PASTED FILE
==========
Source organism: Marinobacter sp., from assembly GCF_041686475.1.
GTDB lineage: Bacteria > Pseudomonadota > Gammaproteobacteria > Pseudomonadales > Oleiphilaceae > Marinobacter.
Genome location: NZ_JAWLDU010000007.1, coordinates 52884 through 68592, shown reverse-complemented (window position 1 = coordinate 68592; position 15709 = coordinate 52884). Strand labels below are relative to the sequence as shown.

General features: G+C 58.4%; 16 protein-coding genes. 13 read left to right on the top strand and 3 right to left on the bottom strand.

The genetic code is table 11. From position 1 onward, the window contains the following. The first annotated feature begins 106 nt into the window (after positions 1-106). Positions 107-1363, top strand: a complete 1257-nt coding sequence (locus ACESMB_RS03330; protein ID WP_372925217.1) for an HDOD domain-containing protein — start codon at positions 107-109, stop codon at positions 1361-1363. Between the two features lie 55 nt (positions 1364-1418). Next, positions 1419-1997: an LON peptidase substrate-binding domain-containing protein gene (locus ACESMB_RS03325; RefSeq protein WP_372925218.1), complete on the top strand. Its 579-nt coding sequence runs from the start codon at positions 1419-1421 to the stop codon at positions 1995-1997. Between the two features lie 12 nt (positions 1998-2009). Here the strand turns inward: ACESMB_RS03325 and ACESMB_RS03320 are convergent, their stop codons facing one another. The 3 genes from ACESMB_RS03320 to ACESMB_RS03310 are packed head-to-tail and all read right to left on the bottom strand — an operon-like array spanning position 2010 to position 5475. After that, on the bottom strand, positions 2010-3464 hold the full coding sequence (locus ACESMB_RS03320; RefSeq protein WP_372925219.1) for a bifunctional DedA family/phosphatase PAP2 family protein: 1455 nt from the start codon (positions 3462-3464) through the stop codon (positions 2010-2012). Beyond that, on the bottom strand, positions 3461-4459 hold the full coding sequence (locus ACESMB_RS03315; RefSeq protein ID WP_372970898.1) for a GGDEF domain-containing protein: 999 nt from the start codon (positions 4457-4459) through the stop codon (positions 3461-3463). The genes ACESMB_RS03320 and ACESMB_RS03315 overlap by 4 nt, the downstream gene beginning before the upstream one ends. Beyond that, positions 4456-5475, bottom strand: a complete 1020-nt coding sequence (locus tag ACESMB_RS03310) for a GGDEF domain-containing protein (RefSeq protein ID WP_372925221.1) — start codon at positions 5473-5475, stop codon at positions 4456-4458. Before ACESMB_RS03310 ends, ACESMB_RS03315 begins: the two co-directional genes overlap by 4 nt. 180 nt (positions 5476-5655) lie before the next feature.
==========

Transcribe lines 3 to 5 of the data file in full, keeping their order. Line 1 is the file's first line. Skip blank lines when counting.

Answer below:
Genome location: NZ_JAWLDU010000007.1, coordinates 52884 through 68592, shown reverse-complemented (window position 1 = coordinate 68592; position 15709 = coordinate 52884). Strand labels below are relative to the sequence as shown.

General features: G+C 58.4%; 16 protein-coding genes. 13 read left to right on the top strand and 3 right to left on the bottom strand.

The genetic code is table 11. From position 1 onward, the window contains the following. The first annotated feature begins 106 nt into the window (after positions 1-106). Positions 107-1363, top strand: a complete 1257-nt coding sequence (locus ACESMB_RS03330; protein ID WP_372925217.1) for an HDOD domain-containing protein — start codon at positions 107-109, stop codon at positions 1361-1363. Between the two features lie 55 nt (positions 1364-1418). Next, positions 1419-1997: an LON peptidase substrate-binding domain-containing protein gene (locus ACESMB_RS03325; RefSeq protein WP_372925218.1), complete on the top strand. Its 579-nt coding sequence runs from the start codon at positions 1419-1421 to the stop codon at positions 1995-1997. Between the two features lie 12 nt (positions 1998-2009). Here the strand turns inward: ACESMB_RS03325 and ACESMB_RS03320 are convergent, their stop codons facing one another. The 3 genes from ACESMB_RS03320 to ACESMB_RS03310 are packed head-to-tail and all read right to left on the bottom strand — an operon-like array spanning position 2010 to position 5475. After that, on the bottom strand, positions 2010-3464 hold the full coding sequence (locus ACESMB_RS03320; RefSeq protein WP_372925219.1) for a bifunctional DedA family/phosphatase PAP2 family protein: 1455 nt from the start codon (positions 3462-3464) through the stop codon (positions 2010-2012). Beyond that, on the bottom strand, positions 3461-4459 hold the full coding sequence (locus ACESMB_RS03315; RefSeq protein ID WP_372970898.1) for a GGDEF domain-containing protein: 999 nt from the start codon (positions 4457-4459) through the stop codon (positions 3461-3463). The genes ACESMB_RS03320 and ACESMB_RS03315 overlap by 4 nt, the downstream gene beginning before the upstream one ends. Beyond that, positions 4456-5475, bottom strand: a complete 1020-nt coding sequence (locus tag ACESMB_RS03310) for a GGDEF domain-containing protein (RefSeq protein ID WP_372925221.1) — start codon at positions 5473-5475, stop codon at positions 4456-4458. Before ACESMB_RS03310 ends, ACESMB_RS03315 begins: the two co-directional genes overlap by 4 nt. 180 nt (positions 5476-5655) lie before the next feature.